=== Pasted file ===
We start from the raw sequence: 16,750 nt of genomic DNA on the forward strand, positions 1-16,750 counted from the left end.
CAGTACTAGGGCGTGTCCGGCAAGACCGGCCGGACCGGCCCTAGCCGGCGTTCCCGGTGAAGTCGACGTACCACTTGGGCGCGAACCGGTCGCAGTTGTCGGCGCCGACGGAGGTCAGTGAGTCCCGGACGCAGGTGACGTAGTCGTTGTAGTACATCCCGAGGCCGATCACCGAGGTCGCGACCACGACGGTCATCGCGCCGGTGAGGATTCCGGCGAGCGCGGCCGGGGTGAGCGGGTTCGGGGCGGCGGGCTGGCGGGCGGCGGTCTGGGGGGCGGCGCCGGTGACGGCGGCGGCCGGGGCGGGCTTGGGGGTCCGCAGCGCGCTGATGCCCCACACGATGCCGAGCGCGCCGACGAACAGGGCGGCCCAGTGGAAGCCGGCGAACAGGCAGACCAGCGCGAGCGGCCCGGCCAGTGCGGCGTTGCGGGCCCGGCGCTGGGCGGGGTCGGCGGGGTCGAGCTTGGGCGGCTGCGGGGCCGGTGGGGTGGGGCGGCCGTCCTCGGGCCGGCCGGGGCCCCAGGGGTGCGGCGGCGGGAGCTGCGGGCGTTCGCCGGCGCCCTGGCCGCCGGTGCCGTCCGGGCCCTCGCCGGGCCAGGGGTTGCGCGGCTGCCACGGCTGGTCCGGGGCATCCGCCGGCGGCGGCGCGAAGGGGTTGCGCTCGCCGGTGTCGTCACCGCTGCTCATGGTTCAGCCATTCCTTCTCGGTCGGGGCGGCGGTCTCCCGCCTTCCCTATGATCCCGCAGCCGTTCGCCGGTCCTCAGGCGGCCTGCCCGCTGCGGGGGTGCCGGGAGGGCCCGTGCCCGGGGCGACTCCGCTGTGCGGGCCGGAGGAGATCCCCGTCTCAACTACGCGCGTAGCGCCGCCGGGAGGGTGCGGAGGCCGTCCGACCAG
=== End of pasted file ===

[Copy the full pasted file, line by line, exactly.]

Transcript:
We start from the raw sequence: 16,750 nt of genomic DNA on the forward strand, positions 1-16,750 counted from the left end.
CAGTACTAGGGCGTGTCCGGCAAGACCGGCCGGACCGGCCCTAGCCGGCGTTCCCGGTGAAGTCGACGTACCACTTGGGCGCGAACCGGTCGCAGTTGTCGGCGCCGACGGAGGTCAGTGAGTCCCGGACGCAGGTGACGTAGTCGTTGTAGTACATCCCGAGGCCGATCACCGAGGTCGCGACCACGACGGTCATCGCGCCGGTGAGGATTCCGGCGAGCGCGGCCGGGGTGAGCGGGTTCGGGGCGGCGGGCTGGCGGGCGGCGGTCTGGGGGGCGGCGCCGGTGACGGCGGCGGCCGGGGCGGGCTTGGGGGTCCGCAGCGCGCTGATGCCCCACACGATGCCGAGCGCGCCGACGAACAGGGCGGCCCAGTGGAAGCCGGCGAACAGGCAGACCAGCGCGAGCGGCCCGGCCAGTGCGGCGTTGCGGGCCCGGCGCTGGGCGGGGTCGGCGGGGTCGAGCTTGGGCGGCTGCGGGGCCGGTGGGGTGGGGCGGCCGTCCTCGGGCCGGCCGGGGCCCCAGGGGTGCGGCGGCGGGAGCTGCGGGCGTTCGCCGGCGCCCTGGCCGCCGGTGCCGTCCGGGCCCTCGCCGGGCCAGGGGTTGCGCGGCTGCCACGGCTGGTCCGGGGCATCCGCCGGCGGCGGCGCGAAGGGGTTGCGCTCGCCGGTGTCGTCACCGCTGCTCATGGTTCAGCCATTCCTTCTCGGTCGGGGCGGCGGTCTCCCGCCTTCCCTATGATCCCGCAGCCGTTCGCCGGTCCTCAGGCGGCCTGCCCGCTGCGGGGGTGCCGGGAGGGCCCGTGCCCGGGGCGACTCCGCTGTGCGGGCCGGAGGAGATCCCCGTCTCAACTACGCGCGTAGCGCCGCCGGGAGGGTGCGGAGGCCGTCCGACCAG